Lycid beetle mimicry ring (A. Lucidota, Lampyridae; B. Limonia, Limoniidae; C. Chaetodactyla, Ptilodactylidae; D. Mesopteron, Lycidae; E. Austrolimnophila, Limoniidae; F. Calopteron, Lycidae; G. Correbidia, Erebidae; H. Calopteron, Lycidae; I. Correbia, Erebidae; J. Lycomorpha, Erebidae; K. Correbidia, Erebidae). Scale bar: 5 mm.
A few months ago, while browsing the unsorted material in the VTEC, Grant and I discovered this group of orange and black insects collected from a small patch of rainforest near Turrialba, Costa Rica, by Dr. Robin Andrews (Department of Biological Sciences) in 1966. The beetles, flies and moths are distantly related, and yet they appear similar with the same orange and black color pattern. The similarity is not by chance, but a result of convergent evolution by mimicry.
The insects are members of a mimicry ring with lycid beetles as the model species. Also known as net-winged beetles, because the pronounced veins in their elytra give a net-like appearance, lycids are toxic and defended with pyrazines and lycidic acid (Moore et al., 1990; Eisner et al., 2008). The veins, which are turgid and easily ruptured, contain the toxins that spill out when the beetle is handled by a predator. It’s been shown experimentally that the beetles are rejected by spiders, lizards, and birds (Darlington, 1938; Eisner et al., 2008).
Historically, it’s likely the lycid beetles were on the (evolutionary) scene first. Over time predators learned to associate their distinctive coloration with being noxious, a.k.a. “aposematic”. The predators’ perception of prey as toxic may also include the smell of the beetle too since pyrazine is aromatic. Quoting Eisner et al. (2008), the implicit message of pyrazine may be, “desist, lest you are willing to risk an unpleasant mouthful”. This cocktail of defense chemicals including a mixture of a highly toxic chemical and an aromatic chemical is also known in other insects (Gullan & Cranston, 2014).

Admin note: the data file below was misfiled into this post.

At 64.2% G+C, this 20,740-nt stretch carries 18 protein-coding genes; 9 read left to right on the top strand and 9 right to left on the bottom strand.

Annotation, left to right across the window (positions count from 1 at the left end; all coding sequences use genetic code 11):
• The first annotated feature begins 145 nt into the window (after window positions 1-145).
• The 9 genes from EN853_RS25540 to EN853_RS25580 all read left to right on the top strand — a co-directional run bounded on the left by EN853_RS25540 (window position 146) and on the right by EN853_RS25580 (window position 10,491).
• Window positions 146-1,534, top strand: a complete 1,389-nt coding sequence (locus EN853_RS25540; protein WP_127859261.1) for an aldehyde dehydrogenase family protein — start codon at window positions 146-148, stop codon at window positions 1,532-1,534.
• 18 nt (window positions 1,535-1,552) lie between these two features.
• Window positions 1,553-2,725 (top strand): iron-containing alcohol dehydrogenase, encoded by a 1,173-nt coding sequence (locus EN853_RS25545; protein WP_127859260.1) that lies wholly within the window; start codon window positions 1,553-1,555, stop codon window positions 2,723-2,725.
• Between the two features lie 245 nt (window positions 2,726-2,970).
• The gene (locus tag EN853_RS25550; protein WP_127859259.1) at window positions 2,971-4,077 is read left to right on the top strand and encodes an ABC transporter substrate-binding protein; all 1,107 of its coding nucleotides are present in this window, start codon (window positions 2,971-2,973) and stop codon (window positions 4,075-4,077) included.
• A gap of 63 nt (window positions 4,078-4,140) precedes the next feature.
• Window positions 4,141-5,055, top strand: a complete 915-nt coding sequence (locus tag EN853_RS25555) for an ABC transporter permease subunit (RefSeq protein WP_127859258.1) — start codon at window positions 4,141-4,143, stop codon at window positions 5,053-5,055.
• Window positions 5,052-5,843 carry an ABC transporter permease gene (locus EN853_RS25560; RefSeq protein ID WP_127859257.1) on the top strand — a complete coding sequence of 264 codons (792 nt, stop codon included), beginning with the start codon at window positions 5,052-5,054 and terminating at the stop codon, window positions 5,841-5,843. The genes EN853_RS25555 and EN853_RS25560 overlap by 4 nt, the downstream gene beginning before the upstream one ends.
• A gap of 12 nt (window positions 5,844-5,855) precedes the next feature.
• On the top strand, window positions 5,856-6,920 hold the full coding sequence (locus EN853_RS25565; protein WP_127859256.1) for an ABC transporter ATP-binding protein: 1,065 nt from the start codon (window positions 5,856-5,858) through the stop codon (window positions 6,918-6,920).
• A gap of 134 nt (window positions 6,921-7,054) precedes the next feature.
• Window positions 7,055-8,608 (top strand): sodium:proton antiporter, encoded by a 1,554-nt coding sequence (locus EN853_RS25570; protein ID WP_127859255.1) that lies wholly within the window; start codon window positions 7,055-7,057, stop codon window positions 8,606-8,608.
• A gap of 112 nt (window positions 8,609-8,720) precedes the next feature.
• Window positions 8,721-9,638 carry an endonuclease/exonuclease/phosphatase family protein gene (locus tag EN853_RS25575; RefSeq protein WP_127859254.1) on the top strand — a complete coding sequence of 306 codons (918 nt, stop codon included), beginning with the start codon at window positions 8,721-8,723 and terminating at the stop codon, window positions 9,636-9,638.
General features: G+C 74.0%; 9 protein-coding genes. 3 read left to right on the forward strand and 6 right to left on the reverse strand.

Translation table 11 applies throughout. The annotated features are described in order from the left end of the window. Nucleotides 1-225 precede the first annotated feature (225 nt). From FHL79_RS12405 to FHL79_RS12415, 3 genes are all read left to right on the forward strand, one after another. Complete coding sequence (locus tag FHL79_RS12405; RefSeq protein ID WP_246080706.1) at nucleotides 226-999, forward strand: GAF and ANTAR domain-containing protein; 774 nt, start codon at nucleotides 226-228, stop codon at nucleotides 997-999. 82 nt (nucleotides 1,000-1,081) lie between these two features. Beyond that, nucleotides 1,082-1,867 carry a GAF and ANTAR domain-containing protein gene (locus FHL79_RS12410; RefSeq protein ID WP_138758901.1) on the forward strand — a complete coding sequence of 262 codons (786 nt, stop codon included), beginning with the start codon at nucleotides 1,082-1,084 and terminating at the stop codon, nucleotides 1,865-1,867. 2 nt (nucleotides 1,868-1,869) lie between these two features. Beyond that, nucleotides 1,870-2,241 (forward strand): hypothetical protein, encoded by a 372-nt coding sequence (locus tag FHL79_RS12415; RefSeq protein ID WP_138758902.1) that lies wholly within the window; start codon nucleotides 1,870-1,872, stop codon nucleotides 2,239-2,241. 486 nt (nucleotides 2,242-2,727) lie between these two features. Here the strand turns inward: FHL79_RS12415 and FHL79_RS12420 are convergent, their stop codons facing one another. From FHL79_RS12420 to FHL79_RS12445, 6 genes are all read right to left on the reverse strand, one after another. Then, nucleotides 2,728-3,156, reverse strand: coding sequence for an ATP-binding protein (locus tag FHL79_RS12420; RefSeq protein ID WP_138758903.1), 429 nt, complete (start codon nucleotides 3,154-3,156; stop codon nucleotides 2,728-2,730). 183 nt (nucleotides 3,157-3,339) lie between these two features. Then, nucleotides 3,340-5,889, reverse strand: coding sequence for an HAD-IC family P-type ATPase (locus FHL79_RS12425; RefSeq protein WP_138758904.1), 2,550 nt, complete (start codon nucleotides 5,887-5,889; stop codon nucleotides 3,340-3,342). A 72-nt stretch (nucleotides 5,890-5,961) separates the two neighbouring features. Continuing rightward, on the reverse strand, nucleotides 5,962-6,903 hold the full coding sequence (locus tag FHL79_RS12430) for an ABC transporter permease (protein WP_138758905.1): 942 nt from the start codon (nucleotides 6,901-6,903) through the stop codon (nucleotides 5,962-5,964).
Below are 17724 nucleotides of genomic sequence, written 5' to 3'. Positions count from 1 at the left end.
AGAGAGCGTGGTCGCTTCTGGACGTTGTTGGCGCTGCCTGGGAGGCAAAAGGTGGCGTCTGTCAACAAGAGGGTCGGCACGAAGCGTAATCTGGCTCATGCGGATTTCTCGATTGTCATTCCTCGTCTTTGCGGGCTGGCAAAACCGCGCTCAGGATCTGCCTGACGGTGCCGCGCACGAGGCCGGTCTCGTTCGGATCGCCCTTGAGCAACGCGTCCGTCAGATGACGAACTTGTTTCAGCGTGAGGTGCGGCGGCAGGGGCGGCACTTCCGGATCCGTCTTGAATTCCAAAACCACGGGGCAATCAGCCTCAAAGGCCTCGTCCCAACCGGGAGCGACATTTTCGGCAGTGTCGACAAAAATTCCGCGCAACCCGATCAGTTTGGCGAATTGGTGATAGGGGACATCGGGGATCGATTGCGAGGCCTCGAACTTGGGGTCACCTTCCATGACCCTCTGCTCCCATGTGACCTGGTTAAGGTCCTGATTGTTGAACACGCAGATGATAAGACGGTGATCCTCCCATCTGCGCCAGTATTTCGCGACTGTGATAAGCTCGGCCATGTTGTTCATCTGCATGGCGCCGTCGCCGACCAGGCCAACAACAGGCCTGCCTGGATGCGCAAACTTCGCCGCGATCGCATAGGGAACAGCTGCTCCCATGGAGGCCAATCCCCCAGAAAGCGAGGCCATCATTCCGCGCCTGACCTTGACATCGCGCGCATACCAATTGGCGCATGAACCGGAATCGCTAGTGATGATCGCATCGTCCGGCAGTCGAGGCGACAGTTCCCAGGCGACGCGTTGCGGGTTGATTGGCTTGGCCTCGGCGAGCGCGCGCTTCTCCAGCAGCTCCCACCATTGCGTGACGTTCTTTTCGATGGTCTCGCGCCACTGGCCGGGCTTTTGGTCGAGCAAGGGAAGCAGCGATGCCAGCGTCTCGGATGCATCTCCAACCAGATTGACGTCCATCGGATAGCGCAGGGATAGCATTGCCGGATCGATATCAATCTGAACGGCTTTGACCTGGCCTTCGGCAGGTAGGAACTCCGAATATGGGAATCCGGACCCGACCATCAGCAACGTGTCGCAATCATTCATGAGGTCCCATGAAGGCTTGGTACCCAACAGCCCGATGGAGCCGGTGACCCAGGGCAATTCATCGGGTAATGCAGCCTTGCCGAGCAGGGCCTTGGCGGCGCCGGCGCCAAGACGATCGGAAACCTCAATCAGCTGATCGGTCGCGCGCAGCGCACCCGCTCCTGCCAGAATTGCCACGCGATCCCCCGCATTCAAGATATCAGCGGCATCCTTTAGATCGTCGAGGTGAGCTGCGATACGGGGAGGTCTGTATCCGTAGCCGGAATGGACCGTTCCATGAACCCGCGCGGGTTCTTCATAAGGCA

Later in time, those flies and moths that tended to appear more similar to the lycids persisted in nature. If the lycids and their aposematic signal was so effective at deterring predators then other species—even if they were non-toxic—would converge as a result of mimicry.
It is interesting to note the two larger moths labelled G and K have very accurate coloring to match the beetles including a black stripe in the middle of an orange pronotum; whereas the smaller moth, labeled I, is less precise because it has an orange stripe on a black pronotum. This is because predators are less likely to attack smaller mimics as they are less profitable as prey items (Penney et al., 2012). Therefore predators exert less selection for accuracy of mimic prey.
Darlington, P. J. (1938). Experiments on mimicry in Cuba, with suggestions for future study. Ecological Entomology, 87(23), 681-695.
Eisner, T., Schroeder, F. C., Snyder, N., Grant, J. B., Aneshansley, D. J., Utterback, D., Meinwald, J., & Eisner, M. (2008). Defensive chemistry of lycid beetles and of mimetic cerambycid beetles that feed on them. Chemoecology, 18(2), 109-119.
Gullan, P. J., & Cranston, P. S. (2014). The insects: an outline of entomology. John Wiley & Sons.
Moore, B. P., Brown, W. V., & Rothschild, M. (1990). Methylalkylpyrazines in aposematic insects, their hostplants and mimics. Chemoecology, 1(2), 43-51.
Penney, H. D., Hassall, C., Skevington, J. H., Abbott, K. R., & Sherratt, T. N. (2012). A comparative analysis of the evolution of imperfect mimicry. Nature, 483(7390), 461-464.